Dental health is a major concern for our pets, especially as they grow older. Gum disease and tartar build-up can lead to a host of serious health problems from bone loss to heart disease. Fortunately, there are things you can do to help.
Looking for advice on how to keep your pet’s chompers clean and healthy? Our vethelpline® experts are here to answer the tough questions.*
Member concern: Growing pains
Our mixed-breed pup Ginny started losing her baby teeth recently. She normally eats dry kibble, but lately she’s taking longer to chew (and isn't finishing most of the time). Ginny is otherwise acting normal and has good energy. Should we offer her some wet food for now?
Ginny's mouth may be sore from losing her puppy teeth, and the changes from her adult teeth coming in. For the time being, you likely don’t need to change her diet at all—try soaking her kibble in warm water or warm low-sodium chicken broth to see if that helps. If not, try feeding a canned or wet food from the same brand as her kibble to minimize the disruption in her diet.
Member concern: Teething troubles
Beatrice, our little Aussie pup, is scheduled for her spay procedure this weekend. We noticed that her adult upper canine teeth are erupting, but the supernumerary teeth are not loose or falling out. Is that normal?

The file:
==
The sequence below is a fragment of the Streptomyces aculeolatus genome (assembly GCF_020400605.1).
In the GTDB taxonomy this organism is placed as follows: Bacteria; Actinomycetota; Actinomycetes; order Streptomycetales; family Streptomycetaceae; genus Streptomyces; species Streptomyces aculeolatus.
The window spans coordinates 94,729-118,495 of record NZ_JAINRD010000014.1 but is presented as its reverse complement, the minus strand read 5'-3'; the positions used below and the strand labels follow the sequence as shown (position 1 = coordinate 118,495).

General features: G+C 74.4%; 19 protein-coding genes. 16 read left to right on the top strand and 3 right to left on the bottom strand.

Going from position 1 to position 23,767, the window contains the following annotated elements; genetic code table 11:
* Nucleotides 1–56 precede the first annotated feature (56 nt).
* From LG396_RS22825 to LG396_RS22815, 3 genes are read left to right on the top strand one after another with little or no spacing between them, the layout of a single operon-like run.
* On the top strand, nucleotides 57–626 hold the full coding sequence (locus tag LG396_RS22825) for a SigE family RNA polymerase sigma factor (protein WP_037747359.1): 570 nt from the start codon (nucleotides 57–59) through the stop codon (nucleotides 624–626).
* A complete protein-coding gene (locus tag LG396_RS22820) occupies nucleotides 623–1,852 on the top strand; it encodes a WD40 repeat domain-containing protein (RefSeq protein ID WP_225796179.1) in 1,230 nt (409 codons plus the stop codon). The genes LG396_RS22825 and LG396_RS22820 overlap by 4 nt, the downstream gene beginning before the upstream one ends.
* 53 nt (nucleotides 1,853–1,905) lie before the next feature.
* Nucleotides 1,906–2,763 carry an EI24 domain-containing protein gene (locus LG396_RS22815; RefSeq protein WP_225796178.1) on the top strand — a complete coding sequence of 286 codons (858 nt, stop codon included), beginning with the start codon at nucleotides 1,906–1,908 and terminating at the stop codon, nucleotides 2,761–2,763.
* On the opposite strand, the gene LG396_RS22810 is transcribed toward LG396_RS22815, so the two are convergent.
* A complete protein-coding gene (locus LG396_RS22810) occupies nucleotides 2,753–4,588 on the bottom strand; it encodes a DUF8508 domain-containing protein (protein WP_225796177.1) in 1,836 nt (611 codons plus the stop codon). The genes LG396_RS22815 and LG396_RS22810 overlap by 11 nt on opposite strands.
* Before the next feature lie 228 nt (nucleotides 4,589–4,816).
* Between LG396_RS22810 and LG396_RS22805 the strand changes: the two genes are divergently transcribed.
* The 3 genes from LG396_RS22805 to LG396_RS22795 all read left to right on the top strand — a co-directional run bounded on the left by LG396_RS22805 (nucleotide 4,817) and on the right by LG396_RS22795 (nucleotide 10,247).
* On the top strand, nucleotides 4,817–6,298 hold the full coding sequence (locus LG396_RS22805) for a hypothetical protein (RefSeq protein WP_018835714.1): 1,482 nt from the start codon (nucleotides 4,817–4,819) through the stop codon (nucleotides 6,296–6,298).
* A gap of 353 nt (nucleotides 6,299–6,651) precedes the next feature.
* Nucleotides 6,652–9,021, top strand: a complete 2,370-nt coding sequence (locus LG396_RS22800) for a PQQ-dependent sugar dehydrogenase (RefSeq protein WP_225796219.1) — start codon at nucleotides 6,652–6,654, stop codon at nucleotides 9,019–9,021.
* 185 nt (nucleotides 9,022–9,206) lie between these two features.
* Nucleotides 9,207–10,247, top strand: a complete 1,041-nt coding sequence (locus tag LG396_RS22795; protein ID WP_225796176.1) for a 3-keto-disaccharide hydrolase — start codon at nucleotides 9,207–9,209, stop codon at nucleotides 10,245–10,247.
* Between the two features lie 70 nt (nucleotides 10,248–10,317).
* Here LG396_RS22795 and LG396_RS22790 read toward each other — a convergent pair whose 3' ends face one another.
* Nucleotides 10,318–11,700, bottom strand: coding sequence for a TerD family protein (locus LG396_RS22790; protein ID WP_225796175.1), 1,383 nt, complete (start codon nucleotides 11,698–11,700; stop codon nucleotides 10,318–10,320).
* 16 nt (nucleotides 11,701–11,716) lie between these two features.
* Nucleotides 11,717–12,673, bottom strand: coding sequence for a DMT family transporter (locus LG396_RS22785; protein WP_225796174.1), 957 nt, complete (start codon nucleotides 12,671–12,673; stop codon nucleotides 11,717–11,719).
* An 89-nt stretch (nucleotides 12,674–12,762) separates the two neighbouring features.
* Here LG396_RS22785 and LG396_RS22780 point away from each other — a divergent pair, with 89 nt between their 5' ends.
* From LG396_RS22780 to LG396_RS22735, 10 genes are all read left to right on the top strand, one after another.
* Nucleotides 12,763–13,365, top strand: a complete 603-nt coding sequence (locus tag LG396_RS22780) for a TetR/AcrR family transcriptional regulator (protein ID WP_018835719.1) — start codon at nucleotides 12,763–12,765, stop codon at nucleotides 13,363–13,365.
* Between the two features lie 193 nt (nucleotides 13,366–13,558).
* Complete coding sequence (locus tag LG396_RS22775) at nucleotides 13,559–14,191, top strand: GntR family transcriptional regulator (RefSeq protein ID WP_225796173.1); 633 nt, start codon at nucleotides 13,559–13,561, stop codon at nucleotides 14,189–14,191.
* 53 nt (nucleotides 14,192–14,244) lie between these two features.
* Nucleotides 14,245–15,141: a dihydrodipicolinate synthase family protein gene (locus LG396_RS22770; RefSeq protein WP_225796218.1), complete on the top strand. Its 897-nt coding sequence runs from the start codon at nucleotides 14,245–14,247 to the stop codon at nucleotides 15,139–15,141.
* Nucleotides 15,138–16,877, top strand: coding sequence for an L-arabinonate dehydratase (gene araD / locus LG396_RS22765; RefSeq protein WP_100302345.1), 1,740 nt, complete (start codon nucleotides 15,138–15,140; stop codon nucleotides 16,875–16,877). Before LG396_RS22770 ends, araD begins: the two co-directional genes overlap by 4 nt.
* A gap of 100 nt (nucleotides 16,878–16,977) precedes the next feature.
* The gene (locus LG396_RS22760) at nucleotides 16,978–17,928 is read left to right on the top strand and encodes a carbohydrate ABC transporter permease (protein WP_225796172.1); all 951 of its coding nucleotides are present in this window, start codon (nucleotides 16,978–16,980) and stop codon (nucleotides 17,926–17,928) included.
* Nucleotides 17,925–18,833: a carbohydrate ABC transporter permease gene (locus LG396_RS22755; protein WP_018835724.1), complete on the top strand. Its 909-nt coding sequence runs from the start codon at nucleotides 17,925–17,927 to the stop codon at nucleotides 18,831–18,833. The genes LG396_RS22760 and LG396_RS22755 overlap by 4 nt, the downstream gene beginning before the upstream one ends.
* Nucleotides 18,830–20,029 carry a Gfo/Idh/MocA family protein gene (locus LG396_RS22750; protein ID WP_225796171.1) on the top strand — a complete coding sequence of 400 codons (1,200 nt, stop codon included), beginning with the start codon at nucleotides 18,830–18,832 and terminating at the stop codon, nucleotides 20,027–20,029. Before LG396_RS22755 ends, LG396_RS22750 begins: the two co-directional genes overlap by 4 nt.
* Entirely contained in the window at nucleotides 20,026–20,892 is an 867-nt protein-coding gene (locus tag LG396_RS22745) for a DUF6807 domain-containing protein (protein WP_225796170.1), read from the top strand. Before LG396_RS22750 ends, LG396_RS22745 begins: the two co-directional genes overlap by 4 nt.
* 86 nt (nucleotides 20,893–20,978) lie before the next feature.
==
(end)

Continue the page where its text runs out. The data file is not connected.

Retained baby teeth is a common occurrence—especially with miniature and toy breeds—and they often require extraction if the adult tooth is erupting.
Please make your veterinary surgeon aware prior to Beatrice's spay procedure so they can assess whether these baby teeth require extraction while she is under anesthesia. If so, you may want to have canned food available for the day she comes home from surgery, just in case she is experiencing any soreness or discomfort.
Member concern: Excessive extractions?
Wallace's veterinarian recommended a dental cleaning with up to 10 estimated tooth extractions—I’m worried that this might be excessive? I’m also concerned that anesthesia is a potential risk factor at his age (Wallace is turning ten next month).
Wallace has dental cleanings annually, the last being in October. Should we seek a second opinion from another vet?
Small dogs are prone to developing dental disease that requires tooth extraction as they get older. The concern with leaving teeth in place that are infected or damaged is the risk for systemic bloodstream infection or pathologic jaw fractures from bone lysis due to infection.
That said, estimated dental extractions are just that—estimations. Until Wallace's teeth are clean and X-rayed, your vet will not have a definite inventory of the teeth that need removal. You should confirm with them that X-rays will be performed prior to extracting any teeth that are not otherwise loose or falling out on their own. You may also request that they call you once x-rays are obtained to discuss the extraction plan, so you may authorize and be aware of the plan.
*Pets’ names have been changed
vethelpline® experts are not a substitute for your veterinarian. They cannot prescribe or authorize refills of medications, treat, or diagnose your pet’s condition.
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